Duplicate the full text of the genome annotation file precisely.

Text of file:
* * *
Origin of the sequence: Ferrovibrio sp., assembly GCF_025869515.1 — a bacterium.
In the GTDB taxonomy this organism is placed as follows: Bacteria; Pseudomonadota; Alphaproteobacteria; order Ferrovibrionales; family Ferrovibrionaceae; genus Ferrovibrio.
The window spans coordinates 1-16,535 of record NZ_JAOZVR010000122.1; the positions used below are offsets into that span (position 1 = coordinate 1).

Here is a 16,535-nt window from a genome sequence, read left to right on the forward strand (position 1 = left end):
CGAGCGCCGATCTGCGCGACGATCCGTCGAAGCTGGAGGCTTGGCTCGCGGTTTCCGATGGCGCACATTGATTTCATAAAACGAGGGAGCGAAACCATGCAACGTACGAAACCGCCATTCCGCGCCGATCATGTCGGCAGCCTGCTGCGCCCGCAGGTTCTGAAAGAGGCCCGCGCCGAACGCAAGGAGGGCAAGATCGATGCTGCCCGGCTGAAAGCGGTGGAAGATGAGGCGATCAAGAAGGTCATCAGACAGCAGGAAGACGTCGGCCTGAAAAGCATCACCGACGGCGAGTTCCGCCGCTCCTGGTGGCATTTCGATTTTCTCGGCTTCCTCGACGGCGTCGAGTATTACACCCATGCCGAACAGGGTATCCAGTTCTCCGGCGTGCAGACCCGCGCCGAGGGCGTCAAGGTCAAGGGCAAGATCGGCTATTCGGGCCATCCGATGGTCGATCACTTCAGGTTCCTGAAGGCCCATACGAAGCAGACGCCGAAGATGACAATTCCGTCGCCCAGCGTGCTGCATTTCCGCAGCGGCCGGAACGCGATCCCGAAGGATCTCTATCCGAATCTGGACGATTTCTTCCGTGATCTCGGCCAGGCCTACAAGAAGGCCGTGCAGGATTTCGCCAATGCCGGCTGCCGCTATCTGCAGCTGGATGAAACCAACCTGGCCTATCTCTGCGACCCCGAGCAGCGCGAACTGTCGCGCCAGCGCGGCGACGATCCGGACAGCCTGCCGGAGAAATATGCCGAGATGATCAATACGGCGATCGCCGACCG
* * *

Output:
Origin of the sequence: Ferrovibrio sp., assembly GCF_025869515.1 — a bacterium.
In the GTDB taxonomy this organism is placed as follows: Bacteria; Pseudomonadota; Alphaproteobacteria; order Ferrovibrionales; family Ferrovibrionaceae; genus Ferrovibrio.
The window spans coordinates 1-16,535 of record NZ_JAOZVR010000122.1; the positions used below are offsets into that span (position 1 = coordinate 1).

Here is a 16,535-nt window from a genome sequence, read left to right on the forward strand (position 1 = left end):
CGAGCGCCGATCTGCGCGACGATCCGTCGAAGCTGGAGGCTTGGCTCGCGGTTTCCGATGGCGCACATTGATTTCATAAAACGAGGGAGCGAAACCATGCAACGTACGAAACCGCCATTCCGCGCCGATCATGTCGGCAGCCTGCTGCGCCCGCAGGTTCTGAAAGAGGCCCGCGCCGAACGCAAGGAGGGCAAGATCGATGCTGCCCGGCTGAAAGCGGTGGAAGATGAGGCGATCAAGAAGGTCATCAGACAGCAGGAAGACGTCGGCCTGAAAAGCATCACCGACGGCGAGTTCCGCCGCTCCTGGTGGCATTTCGATTTTCTCGGCTTCCTCGACGGCGTCGAGTATTACACCCATGCCGAACAGGGTATCCAGTTCTCCGGCGTGCAGACCCGCGCCGAGGGCGTCAAGGTCAAGGGCAAGATCGGCTATTCGGGCCATCCGATGGTCGATCACTTCAGGTTCCTGAAGGCCCATACGAAGCAGACGCCGAAGATGACAATTCCGTCGCCCAGCGTGCTGCATTTCCGCAGCGGCCGGAACGCGATCCCGAAGGATCTCTATCCGAATCTGGACGATTTCTTCCGTGATCTCGGCCAGGCCTACAAGAAGGCCGTGCAGGATTTCGCCAATGCCGGCTGCCGCTATCTGCAGCTGGATGAAACCAACCTGGCCTATCTCTGCGACCCCGAGCAGCGCGAACTGTCGCGCCAGCGCGGCGACGATCCGGACAGCCTGCCGGAGAAATATGCCGAGATGATCAATACGGCGATCGCCGACCG